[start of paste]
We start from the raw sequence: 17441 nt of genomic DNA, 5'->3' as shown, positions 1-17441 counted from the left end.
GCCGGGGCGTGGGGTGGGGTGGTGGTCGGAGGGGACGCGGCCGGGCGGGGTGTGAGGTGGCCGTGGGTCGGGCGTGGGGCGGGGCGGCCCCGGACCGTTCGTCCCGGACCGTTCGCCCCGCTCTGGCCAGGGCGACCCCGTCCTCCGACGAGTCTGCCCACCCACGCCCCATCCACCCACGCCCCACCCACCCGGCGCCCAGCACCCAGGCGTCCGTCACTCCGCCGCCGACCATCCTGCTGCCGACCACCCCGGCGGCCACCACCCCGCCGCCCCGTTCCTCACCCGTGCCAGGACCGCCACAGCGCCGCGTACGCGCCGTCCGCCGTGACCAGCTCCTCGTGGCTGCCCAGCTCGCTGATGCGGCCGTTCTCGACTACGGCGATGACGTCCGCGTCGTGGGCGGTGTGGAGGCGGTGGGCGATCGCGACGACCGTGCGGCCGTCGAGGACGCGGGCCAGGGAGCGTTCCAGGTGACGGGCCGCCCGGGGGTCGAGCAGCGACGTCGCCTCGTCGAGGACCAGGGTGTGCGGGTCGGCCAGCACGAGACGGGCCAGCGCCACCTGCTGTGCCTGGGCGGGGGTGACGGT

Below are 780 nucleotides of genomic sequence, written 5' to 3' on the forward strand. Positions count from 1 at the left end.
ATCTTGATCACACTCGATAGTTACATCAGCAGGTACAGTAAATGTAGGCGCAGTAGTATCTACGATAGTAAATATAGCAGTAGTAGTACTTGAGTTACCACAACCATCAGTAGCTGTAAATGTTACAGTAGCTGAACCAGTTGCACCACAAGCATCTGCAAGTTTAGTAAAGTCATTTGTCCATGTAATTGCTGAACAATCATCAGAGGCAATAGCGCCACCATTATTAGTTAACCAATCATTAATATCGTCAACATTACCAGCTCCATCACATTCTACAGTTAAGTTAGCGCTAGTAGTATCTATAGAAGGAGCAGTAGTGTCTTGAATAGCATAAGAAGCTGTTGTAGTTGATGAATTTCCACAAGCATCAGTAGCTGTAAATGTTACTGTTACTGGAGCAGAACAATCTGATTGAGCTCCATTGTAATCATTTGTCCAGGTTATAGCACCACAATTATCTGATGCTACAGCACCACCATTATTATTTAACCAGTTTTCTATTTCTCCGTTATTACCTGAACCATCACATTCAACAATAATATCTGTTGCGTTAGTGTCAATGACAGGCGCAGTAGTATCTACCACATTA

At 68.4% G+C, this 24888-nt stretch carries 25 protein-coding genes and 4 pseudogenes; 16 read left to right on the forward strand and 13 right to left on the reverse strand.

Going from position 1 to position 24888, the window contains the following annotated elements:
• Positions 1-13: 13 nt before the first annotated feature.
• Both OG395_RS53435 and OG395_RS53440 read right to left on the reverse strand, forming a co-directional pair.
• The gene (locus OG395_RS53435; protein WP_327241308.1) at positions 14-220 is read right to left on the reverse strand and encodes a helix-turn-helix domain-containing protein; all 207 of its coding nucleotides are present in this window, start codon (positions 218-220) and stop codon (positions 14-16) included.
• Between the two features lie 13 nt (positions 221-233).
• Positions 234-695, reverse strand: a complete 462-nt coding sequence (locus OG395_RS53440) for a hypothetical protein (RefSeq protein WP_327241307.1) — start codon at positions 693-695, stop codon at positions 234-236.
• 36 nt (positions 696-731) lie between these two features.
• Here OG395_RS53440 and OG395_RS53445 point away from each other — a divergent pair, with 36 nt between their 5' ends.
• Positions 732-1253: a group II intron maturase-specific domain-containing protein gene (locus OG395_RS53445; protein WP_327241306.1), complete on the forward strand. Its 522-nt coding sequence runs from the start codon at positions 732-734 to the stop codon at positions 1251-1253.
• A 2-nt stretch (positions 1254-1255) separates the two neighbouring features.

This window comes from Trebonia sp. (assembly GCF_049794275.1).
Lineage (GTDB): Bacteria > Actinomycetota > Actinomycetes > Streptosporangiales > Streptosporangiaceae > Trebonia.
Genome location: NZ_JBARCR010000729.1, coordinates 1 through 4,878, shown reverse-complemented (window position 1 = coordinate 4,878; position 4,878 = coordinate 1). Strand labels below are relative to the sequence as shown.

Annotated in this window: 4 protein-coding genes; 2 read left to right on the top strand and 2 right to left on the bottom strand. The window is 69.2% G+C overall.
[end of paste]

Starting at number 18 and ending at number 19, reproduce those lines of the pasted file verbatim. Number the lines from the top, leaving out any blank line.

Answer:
Genome location: NZ_JBARCR010000729.1, coordinates 1 through 4,878, shown reverse-complemented (window position 1 = coordinate 4,878; position 4,878 = coordinate 1). Strand labels below are relative to the sequence as shown.

Annotated in this window: 4 protein-coding genes; 2 read left to right on the top strand and 2 right to left on the bottom strand. The window is 69.2% G+C overall.